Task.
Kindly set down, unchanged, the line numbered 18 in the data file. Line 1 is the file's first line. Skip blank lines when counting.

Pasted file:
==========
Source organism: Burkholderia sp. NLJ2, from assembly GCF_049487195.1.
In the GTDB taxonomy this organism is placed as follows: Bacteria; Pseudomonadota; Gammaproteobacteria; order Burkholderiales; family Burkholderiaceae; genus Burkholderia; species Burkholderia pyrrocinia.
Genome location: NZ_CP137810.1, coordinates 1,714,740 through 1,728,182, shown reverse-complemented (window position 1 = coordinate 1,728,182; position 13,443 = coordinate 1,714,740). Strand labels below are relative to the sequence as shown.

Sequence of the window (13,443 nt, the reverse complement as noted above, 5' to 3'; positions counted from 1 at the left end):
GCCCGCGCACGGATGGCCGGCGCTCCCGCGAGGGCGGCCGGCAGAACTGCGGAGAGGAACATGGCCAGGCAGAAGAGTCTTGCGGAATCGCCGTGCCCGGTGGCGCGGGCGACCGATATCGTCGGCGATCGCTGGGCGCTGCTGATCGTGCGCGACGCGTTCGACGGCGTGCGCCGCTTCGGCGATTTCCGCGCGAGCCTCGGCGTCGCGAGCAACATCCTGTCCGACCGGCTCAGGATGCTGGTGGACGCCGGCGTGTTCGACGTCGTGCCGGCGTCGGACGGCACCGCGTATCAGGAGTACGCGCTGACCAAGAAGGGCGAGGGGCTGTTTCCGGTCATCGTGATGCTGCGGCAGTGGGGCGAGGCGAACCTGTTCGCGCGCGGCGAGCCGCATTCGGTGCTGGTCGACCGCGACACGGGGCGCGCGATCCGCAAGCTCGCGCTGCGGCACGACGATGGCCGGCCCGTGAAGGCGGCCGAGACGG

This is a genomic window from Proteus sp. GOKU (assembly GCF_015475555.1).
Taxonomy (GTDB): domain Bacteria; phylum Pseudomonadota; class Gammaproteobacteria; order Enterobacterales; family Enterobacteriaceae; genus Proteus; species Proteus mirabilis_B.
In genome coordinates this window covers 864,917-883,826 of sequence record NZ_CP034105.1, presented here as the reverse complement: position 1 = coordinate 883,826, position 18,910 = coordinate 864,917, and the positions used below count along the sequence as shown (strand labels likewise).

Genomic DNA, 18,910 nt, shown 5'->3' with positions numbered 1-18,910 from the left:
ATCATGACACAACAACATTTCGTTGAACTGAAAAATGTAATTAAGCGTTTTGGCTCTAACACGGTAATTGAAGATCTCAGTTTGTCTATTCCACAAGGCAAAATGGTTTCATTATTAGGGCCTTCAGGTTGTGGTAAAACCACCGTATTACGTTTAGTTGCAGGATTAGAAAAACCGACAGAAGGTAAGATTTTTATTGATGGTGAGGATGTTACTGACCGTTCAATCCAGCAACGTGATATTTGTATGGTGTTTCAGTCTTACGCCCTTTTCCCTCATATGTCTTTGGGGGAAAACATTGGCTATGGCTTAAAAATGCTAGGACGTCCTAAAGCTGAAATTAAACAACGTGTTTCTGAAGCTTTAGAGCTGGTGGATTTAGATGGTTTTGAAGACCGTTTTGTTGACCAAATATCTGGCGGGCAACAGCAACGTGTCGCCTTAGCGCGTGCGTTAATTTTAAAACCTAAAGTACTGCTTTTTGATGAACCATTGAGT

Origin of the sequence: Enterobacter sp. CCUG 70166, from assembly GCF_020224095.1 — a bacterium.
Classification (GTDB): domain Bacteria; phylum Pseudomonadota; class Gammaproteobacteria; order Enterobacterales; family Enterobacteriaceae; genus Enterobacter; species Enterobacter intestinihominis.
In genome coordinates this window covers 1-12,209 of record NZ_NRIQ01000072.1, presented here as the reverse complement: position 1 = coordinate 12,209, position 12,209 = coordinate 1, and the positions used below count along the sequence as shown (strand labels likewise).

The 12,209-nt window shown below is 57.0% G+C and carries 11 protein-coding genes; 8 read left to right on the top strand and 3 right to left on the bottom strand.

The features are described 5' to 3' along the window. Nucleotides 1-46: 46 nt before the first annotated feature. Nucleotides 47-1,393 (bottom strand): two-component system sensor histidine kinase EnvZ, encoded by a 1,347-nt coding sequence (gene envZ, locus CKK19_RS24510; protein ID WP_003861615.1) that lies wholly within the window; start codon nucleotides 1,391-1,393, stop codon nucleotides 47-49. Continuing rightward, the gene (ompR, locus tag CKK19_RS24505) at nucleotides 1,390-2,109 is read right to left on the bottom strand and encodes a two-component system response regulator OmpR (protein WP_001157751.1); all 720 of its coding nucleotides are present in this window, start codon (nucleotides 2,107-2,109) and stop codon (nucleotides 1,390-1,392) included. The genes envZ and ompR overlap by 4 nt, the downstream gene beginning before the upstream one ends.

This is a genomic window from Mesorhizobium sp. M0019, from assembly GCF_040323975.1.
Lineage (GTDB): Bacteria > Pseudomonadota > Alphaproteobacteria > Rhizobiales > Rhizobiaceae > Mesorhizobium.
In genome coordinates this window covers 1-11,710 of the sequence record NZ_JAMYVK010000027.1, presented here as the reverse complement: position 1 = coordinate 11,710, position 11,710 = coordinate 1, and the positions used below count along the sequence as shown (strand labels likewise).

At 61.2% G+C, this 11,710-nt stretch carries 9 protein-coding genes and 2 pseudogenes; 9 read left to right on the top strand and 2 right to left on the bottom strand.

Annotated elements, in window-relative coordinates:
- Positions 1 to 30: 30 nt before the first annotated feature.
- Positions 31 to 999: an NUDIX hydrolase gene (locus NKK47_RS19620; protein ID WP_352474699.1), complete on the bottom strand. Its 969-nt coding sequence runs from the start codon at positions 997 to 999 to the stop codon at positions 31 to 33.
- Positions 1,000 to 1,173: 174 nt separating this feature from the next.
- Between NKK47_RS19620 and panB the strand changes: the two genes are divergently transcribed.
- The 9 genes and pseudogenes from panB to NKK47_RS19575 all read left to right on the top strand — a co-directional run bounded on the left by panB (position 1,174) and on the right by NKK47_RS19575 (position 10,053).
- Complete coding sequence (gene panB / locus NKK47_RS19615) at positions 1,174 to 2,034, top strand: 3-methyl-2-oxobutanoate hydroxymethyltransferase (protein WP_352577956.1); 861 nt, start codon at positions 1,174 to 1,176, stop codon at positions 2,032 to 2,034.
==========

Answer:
In genome coordinates this window covers 1-11,710 of the sequence record NZ_JAMYVK010000027.1, presented here as the reverse complement: position 1 = coordinate 11,710, position 11,710 = coordinate 1, and the positions used below count along the sequence as shown (strand labels likewise).